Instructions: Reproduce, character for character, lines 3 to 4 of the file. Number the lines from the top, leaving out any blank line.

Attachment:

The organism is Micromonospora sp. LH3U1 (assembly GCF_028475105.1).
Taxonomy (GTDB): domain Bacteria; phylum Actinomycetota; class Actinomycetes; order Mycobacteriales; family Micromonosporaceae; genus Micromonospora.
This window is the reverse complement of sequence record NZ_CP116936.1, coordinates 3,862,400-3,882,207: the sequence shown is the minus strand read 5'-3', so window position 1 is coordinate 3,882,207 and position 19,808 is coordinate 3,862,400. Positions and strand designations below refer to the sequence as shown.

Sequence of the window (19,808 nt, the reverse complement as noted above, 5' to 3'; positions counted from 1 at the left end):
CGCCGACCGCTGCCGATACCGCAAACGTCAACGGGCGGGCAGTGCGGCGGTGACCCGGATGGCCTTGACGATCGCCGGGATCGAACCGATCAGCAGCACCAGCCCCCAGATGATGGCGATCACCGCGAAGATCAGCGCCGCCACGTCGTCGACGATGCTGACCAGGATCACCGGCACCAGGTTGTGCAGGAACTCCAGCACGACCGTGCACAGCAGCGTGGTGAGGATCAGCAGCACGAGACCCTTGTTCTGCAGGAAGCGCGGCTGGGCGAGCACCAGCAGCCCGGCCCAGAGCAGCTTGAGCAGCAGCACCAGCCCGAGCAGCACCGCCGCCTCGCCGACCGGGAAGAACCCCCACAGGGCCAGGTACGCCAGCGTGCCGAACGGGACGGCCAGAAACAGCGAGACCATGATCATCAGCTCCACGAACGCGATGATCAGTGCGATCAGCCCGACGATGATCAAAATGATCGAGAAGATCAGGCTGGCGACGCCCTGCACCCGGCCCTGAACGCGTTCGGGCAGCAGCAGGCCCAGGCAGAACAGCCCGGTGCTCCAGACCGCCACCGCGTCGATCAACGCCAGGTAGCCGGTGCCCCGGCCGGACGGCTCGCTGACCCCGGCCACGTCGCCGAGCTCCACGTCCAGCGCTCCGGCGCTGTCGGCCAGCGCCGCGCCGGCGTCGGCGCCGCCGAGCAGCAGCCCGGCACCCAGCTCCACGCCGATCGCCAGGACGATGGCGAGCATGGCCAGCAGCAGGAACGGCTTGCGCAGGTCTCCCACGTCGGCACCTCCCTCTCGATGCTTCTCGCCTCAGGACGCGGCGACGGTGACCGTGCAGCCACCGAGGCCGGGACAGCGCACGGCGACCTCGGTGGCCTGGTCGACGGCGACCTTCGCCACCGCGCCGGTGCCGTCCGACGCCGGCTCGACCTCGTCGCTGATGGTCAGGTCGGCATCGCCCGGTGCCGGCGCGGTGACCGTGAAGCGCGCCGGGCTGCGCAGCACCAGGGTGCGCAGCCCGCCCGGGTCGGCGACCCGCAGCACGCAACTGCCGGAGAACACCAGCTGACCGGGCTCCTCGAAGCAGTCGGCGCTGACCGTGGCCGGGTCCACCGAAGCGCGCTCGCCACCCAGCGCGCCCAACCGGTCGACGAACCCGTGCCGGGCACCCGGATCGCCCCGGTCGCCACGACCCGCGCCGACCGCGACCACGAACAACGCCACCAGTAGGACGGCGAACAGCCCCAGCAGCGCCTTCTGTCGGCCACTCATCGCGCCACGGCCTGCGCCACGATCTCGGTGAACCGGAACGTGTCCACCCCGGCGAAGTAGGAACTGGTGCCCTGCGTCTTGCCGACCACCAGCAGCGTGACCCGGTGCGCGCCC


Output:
This window is the reverse complement of sequence record NZ_CP116936.1, coordinates 3,862,400-3,882,207: the sequence shown is the minus strand read 5'-3', so window position 1 is coordinate 3,882,207 and position 19,808 is coordinate 3,862,400. Positions and strand designations below refer to the sequence as shown.

Sequence of the window (19,808 nt, the reverse complement as noted above, 5' to 3'; positions counted from 1 at the left end):